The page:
KIT’s Response to Covid-19
As Covid-19 continues to spread across the world, it is affecting every aspect of our lives. It has highlighted just how fragile many of our most important systems are, from health systems and economies to education and food chains. Additionally, there is a risk that existing inequalities are further deepened, with low- and middle-income countries being affected differently by the epidemic in the short-term and potentially more deeply in the longer-term.
Leaving no one behind
Leaving no one behind is at the core of our mission, and many of the impacts of this pandemic lie at the intersection of our work to build strong health systems, push towards gender equality, and to make food systems more inclusive and sustainable. The SDGs are the driving force behind what we do, and all of the goals are affected, in some way, by this epidemic.
Poverty and gender equality
Loss of income is leading some of the world’s most vulnerable people to fall below the poverty line, we already see the first threats of extreme food insecurity playing out in the most fragile contexts. Those who do not have the luxury of working at home, are being forced to put themselves and their loved ones at risk, as they work to feed their families, and schools have been closed, leaving a hole in education, the impacts of which may be felt for years to come.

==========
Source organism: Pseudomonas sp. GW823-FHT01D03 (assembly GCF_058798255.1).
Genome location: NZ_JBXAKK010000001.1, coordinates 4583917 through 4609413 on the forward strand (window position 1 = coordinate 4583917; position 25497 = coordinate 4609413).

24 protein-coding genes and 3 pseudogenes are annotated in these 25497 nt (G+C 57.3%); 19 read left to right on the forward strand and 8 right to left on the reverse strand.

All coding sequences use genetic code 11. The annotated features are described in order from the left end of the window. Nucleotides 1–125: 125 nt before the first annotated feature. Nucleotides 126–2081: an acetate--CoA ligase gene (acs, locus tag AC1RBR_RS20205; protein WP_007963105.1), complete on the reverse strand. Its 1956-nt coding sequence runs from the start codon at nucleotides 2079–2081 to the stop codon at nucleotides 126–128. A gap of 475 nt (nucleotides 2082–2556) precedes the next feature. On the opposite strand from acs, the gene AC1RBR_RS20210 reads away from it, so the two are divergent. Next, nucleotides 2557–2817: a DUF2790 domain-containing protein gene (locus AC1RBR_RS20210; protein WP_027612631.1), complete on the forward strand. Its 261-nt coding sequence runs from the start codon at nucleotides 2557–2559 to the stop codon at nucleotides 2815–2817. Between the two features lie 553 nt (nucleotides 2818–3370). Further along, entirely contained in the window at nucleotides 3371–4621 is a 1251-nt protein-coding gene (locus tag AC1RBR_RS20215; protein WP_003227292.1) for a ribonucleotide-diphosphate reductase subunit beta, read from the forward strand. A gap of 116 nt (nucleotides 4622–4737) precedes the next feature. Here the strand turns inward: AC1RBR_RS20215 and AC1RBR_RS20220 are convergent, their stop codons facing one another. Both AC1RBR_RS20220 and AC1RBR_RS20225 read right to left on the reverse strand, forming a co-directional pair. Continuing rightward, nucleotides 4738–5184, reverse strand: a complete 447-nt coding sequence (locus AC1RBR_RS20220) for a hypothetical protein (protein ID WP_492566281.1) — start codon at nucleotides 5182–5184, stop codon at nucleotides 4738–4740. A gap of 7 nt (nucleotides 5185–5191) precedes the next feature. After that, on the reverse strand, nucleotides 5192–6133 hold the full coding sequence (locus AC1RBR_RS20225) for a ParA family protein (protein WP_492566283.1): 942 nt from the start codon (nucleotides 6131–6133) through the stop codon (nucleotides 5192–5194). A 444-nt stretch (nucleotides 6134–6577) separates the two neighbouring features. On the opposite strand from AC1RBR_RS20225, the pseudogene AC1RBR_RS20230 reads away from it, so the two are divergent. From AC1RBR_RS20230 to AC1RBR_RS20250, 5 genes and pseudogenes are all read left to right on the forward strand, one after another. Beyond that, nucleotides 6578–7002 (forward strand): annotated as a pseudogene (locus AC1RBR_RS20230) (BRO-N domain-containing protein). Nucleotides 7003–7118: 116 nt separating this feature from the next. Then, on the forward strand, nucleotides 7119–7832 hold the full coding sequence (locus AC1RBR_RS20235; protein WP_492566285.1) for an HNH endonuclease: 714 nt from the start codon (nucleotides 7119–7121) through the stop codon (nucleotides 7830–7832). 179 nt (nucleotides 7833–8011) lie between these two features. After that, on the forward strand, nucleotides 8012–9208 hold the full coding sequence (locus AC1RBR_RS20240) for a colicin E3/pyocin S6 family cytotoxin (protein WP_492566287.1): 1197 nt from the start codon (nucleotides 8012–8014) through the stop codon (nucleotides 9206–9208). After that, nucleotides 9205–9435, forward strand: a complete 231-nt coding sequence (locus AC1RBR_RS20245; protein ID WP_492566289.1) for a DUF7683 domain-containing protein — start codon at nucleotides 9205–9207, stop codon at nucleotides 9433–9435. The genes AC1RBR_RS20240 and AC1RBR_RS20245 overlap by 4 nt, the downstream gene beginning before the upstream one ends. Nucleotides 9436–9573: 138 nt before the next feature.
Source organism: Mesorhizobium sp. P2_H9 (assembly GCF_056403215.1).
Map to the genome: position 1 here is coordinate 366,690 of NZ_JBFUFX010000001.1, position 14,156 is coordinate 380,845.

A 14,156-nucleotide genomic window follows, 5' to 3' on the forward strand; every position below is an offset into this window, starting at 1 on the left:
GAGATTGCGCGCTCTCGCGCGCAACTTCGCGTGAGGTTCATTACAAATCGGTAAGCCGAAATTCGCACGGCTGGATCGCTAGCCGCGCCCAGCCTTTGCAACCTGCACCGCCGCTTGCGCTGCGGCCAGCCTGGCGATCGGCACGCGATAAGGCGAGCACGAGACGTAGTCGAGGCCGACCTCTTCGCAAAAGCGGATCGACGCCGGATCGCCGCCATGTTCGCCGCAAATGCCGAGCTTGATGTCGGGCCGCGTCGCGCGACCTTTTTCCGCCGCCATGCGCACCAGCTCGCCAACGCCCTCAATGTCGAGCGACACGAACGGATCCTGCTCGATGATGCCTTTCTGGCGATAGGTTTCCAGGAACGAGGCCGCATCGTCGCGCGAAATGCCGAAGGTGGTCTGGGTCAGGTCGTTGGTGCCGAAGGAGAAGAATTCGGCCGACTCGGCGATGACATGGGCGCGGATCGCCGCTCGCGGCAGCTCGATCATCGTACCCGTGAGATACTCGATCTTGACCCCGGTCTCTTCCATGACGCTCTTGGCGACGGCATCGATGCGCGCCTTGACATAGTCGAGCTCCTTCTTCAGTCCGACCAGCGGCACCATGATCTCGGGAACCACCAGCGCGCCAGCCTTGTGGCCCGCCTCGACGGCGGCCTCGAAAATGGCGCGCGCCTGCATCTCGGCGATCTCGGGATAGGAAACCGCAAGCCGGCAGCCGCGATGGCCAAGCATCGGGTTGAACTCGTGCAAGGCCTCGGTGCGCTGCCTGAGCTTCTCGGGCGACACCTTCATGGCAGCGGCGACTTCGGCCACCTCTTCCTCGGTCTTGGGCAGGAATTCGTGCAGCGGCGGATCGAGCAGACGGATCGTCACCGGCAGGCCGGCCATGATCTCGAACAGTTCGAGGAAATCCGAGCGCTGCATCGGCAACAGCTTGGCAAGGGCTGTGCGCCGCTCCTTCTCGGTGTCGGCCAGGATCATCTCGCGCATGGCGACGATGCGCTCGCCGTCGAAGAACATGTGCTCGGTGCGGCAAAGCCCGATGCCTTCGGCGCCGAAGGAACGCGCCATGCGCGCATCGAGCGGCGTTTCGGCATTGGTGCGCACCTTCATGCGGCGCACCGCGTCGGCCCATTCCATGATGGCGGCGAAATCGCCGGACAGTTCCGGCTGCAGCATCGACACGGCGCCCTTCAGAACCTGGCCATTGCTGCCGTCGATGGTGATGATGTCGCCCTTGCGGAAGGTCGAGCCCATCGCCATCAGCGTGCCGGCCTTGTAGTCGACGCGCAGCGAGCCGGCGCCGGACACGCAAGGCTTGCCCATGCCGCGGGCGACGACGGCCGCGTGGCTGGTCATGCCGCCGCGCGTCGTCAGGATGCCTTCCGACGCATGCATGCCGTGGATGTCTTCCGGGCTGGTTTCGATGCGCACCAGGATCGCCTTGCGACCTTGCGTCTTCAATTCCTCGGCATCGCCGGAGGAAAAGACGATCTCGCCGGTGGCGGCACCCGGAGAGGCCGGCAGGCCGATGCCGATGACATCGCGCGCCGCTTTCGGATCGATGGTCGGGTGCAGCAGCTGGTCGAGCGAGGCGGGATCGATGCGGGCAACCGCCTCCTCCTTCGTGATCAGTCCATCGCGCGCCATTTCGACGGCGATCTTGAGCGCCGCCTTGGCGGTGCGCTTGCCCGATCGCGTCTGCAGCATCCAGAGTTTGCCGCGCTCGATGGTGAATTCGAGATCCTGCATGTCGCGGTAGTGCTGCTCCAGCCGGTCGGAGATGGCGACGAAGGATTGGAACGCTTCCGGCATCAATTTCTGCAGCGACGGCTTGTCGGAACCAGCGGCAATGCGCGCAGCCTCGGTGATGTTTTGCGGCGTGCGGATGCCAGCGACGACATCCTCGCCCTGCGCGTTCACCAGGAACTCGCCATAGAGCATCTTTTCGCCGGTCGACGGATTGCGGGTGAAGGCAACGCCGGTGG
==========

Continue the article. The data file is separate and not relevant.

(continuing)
Gender equality is also at risk. Women are being exposed to heightened levels of domestic violence at home, and violations of sexual and reproductive health and rights which disproportionately affect women, are also being observed. Low-resourced health systems are already being over-stretched, leading to other issues, such as maternal and new-born health, being neglected.
How is KIT responding?
At KIT, many things have changed, and we are adapting to new ways of working. For the safety of our staff, we all work from home using online platforms to communicate. Some of KIT’s advisors are helping at Dutch health facilities, and our parking spaces are being offered to employees at the nearby OLVG hospital. Our international students now follow our courses online, in the Netherlands or back in their home countries.
We may not be able to visit our partners, clients and projects across the world, but we remain in close contact and are adapting our programmes to match their needs. By exchanging knowledge and experiences both at home and around the world, we hope to contribute to the resilience and continuity of organisations and global health projects. We are looking at how we can assist and adapting our work to share our expertise more widely, so we can help lay strong foundations on which the world can rebuild, once this crisis is over.
Examining the longer-term global impact
Many issues connected to Covid-19 remain unknown, therefore, KIT has actively been trying to engage in discussion and tabling some questions in the public domain. We aim to look behind the day-to-day news and examining the longer-term global impact, what systems are already in place which we can leverage, and what can be done to help reduce future risks and build new perspectives on sustainable and social development.
We are using our convening power to facilitate discussions and invite as many diverse perspectives as possible to engage and share knowledge.